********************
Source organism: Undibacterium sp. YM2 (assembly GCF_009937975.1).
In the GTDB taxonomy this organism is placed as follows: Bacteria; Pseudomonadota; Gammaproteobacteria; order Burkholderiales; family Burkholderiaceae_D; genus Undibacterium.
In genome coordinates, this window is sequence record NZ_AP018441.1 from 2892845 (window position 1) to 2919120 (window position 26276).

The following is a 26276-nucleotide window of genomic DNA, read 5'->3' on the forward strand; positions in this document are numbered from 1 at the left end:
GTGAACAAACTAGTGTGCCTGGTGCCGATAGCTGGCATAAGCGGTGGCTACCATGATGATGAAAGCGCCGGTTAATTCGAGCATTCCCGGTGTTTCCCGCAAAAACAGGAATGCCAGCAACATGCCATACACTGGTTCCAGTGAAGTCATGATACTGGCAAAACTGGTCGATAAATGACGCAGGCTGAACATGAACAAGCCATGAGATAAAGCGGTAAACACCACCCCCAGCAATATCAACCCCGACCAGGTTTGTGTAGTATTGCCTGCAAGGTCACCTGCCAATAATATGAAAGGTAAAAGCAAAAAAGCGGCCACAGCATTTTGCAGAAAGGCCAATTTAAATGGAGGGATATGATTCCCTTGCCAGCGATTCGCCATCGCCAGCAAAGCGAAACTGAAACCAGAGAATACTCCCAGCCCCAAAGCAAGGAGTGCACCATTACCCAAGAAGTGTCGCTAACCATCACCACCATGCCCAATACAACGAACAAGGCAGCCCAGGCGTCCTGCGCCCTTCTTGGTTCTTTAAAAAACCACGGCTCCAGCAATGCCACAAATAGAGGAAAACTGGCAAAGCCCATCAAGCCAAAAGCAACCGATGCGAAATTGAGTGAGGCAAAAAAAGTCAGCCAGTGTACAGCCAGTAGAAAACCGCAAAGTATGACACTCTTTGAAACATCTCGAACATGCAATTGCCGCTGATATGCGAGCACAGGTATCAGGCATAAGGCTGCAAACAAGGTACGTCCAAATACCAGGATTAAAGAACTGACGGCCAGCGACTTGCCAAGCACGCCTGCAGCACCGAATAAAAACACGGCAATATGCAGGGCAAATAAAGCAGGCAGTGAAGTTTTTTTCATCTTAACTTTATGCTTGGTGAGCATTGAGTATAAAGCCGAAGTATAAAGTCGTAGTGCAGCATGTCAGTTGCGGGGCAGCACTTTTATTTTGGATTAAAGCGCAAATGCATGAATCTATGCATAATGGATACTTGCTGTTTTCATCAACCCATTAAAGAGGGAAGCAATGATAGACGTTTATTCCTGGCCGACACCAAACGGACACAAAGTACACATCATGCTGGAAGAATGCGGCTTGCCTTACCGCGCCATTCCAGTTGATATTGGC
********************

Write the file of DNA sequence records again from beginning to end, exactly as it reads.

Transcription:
Source organism: Undibacterium sp. YM2 (assembly GCF_009937975.1).
In the GTDB taxonomy this organism is placed as follows: Bacteria; Pseudomonadota; Gammaproteobacteria; order Burkholderiales; family Burkholderiaceae_D; genus Undibacterium.
In genome coordinates, this window is sequence record NZ_AP018441.1 from 2892845 (window position 1) to 2919120 (window position 26276).

The following is a 26276-nucleotide window of genomic DNA, read 5'->3' on the forward strand; positions in this document are numbered from 1 at the left end:
GTGAACAAACTAGTGTGCCTGGTGCCGATAGCTGGCATAAGCGGTGGCTACCATGATGATGAAAGCGCCGGTTAATTCGAGCATTCCCGGTGTTTCCCGCAAAAACAGGAATGCCAGCAACATGCCATACACTGGTTCCAGTGAAGTCATGATACTGGCAAAACTGGTCGATAAATGACGCAGGCTGAACATGAACAAGCCATGAGATAAAGCGGTAAACACCACCCCCAGCAATATCAACCCCGACCAGGTTTGTGTAGTATTGCCTGCAAGGTCACCTGCCAATAATATGAAAGGTAAAAGCAAAAAAGCGGCCACAGCATTTTGCAGAAAGGCCAATTTAAATGGAGGGATATGATTCCCTTGCCAGCGATTCGCCATCGCCAGCAAAGCGAAACTGAAACCAGAGAATACTCCCAGCCCCAAAGCAAGGAGTGCACCATTACCCAAGAAGTGTCGCTAACCATCACCACCATGCCCAATACAACGAACAAGGCAGCCCAGGCGTCCTGCGCCCTTCTTGGTTCTTTAAAAAACCACGGCTCCAGCAATGCCACAAATAGAGGAAAACTGGCAAAGCCCATCAAGCCAAAAGCAACCGATGCGAAATTGAGTGAGGCAAAAAAAGTCAGCCAGTGTACAGCCAGTAGAAAACCGCAAAGTATGACACTCTTTGAAACATCTCGAACATGCAATTGCCGCTGATATGCGAGCACAGGTATCAGGCATAAGGCTGCAAACAAGGTACGTCCAAATACCAGGATTAAAGAACTGACGGCCAGCGACTTGCCAAGCACGCCTGCAGCACCGAATAAAAACACGGCAATATGCAGGGCAAATAAAGCAGGCAGTGAAGTTTTTTTCATCTTAACTTTATGCTTGGTGAGCATTGAGTATAAAGCCGAAGTATAAAGTCGTAGTGCAGCATGTCAGTTGCGGGGCAGCACTTTTATTTTGGATTAAAGCGCAAATGCATGAATCTATGCATAATGGATACTTGCTGTTTTCATCAACCCATTAAAGAGGGAAGCAATGATAGACGTTTATTCCTGGCCGACACCAAACGGACACAAAGTACACATCATGCTGGAAGAATGCGGCTTGCCTTACCGCGCCATTCCAGTTGATATTGGC